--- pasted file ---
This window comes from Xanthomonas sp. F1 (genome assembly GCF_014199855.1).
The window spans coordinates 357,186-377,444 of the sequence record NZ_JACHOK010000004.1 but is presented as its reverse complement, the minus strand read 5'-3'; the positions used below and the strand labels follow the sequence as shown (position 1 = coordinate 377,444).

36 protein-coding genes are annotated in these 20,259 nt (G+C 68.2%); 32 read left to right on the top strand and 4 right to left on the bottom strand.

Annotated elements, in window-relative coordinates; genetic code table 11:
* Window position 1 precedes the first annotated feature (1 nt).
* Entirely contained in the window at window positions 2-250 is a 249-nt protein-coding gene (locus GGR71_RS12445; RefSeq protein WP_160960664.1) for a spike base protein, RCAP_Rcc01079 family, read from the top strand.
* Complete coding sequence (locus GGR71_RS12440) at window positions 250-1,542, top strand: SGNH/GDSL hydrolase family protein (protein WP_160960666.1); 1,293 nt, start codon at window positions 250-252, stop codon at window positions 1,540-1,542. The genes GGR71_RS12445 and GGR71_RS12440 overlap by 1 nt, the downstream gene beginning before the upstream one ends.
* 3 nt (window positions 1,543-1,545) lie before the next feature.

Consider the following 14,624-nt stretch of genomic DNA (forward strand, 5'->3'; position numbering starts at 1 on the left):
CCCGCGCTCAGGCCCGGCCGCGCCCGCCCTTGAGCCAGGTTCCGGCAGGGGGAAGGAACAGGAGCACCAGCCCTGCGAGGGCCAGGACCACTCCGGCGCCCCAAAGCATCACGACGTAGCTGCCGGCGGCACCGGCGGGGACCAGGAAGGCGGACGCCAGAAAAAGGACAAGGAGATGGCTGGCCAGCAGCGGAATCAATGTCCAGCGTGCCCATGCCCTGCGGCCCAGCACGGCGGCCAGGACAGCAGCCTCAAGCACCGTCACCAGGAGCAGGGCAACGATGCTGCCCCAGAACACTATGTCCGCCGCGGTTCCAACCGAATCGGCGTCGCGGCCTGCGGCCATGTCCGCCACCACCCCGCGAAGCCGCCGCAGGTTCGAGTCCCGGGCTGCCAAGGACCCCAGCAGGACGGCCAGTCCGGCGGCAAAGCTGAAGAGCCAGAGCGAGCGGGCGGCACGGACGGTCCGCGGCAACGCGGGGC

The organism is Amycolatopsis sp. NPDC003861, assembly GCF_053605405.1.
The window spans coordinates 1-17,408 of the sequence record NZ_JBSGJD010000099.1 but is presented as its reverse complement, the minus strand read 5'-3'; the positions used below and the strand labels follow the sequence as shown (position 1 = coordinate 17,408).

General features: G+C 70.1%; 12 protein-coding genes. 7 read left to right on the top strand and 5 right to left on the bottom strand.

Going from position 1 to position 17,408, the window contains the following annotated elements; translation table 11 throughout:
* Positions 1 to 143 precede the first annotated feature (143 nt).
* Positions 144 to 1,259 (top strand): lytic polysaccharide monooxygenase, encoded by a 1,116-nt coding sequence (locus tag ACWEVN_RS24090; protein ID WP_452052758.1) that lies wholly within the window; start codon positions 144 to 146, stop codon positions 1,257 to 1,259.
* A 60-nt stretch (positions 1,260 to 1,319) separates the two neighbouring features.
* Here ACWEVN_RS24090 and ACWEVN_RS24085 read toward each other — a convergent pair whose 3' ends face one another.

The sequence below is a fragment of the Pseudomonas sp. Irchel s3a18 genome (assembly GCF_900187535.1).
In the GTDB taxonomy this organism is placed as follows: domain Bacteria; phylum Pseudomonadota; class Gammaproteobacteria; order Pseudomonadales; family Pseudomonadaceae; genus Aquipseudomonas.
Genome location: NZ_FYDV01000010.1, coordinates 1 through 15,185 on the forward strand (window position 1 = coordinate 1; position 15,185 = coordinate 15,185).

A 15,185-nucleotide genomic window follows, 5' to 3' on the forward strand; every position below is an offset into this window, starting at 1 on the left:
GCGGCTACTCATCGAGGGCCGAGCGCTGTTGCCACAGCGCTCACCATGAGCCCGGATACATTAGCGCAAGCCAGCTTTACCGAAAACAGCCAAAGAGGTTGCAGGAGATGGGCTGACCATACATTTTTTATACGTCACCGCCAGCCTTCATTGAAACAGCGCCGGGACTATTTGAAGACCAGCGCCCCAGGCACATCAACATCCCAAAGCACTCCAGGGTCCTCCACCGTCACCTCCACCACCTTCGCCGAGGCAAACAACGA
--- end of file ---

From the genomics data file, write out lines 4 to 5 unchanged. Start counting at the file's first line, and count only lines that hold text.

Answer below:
Annotated elements, in window-relative coordinates; genetic code table 11:
* Window position 1 precedes the first annotated feature (1 nt).